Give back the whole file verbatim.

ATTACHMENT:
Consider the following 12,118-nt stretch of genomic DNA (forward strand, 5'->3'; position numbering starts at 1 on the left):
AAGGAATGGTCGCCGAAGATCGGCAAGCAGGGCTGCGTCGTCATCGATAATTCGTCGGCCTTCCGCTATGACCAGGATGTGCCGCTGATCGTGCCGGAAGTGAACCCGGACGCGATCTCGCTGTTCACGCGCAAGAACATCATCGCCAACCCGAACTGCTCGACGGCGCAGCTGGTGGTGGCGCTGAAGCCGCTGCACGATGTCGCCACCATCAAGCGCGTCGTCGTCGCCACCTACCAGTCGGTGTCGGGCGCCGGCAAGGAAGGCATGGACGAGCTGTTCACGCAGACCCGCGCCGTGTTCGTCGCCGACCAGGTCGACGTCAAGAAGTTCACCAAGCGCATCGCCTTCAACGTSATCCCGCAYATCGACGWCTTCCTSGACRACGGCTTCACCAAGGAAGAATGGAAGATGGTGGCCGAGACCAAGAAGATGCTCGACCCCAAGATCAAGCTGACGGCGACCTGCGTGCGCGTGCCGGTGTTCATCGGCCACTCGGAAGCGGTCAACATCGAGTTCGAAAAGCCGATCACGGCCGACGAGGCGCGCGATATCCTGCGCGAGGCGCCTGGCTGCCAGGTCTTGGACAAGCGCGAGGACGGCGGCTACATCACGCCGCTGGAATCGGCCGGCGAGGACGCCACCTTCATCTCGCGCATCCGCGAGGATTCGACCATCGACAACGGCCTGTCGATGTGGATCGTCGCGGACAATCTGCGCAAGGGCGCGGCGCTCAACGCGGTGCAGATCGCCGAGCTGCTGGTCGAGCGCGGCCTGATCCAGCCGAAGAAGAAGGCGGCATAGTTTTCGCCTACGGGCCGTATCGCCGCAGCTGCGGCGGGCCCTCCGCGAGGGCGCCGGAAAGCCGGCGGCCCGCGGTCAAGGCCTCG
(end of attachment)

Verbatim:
Consider the following 12,118-nt stretch of genomic DNA (forward strand, 5'->3'; position numbering starts at 1 on the left):
AAGGAATGGTCGCCGAAGATCGGCAAGCAGGGCTGCGTCGTCATCGATAATTCGTCGGCCTTCCGCTATGACCAGGATGTGCCGCTGATCGTGCCGGAAGTGAACCCGGACGCGATCTCGCTGTTCACGCGCAAGAACATCATCGCCAACCCGAACTGCTCGACGGCGCAGCTGGTGGTGGCGCTGAAGCCGCTGCACGATGTCGCCACCATCAAGCGCGTCGTCGTCGCCACCTACCAGTCGGTGTCGGGCGCCGGCAAGGAAGGCATGGACGAGCTGTTCACGCAGACCCGCGCCGTGTTCGTCGCCGACCAGGTCGACGTCAAGAAGTTCACCAAGCGCATCGCCTTCAACGTSATCCCGCAYATCGACGWCTTCCTSGACRACGGCTTCACCAAGGAAGAATGGAAGATGGTGGCCGAGACCAAGAAGATGCTCGACCCCAAGATCAAGCTGACGGCGACCTGCGTGCGCGTGCCGGTGTTCATCGGCCACTCGGAAGCGGTCAACATCGAGTTCGAAAAGCCGATCACGGCCGACGAGGCGCGCGATATCCTGCGCGAGGCGCCTGGCTGCCAGGTCTTGGACAAGCGCGAGGACGGCGGCTACATCACGCCGCTGGAATCGGCCGGCGAGGACGCCACCTTCATCTCGCGCATCCGCGAGGATTCGACCATCGACAACGGCCTGTCGATGTGGATCGTCGCGGACAATCTGCGCAAGGGCGCGGCGCTCAACGCGGTGCAGATCGCCGAGCTGCTGGTCGAGCGCGGCCTGATCCAGCCGAAGAAGAAGGCGGCATAGTTTTCGCCTACGGGCCGTATCGCCGCAGCTGCGGCGGGCCCTCCGCGAGGGCGCCGGAAAGCCGGCGGCCCGCGGTCAAGGCCTCG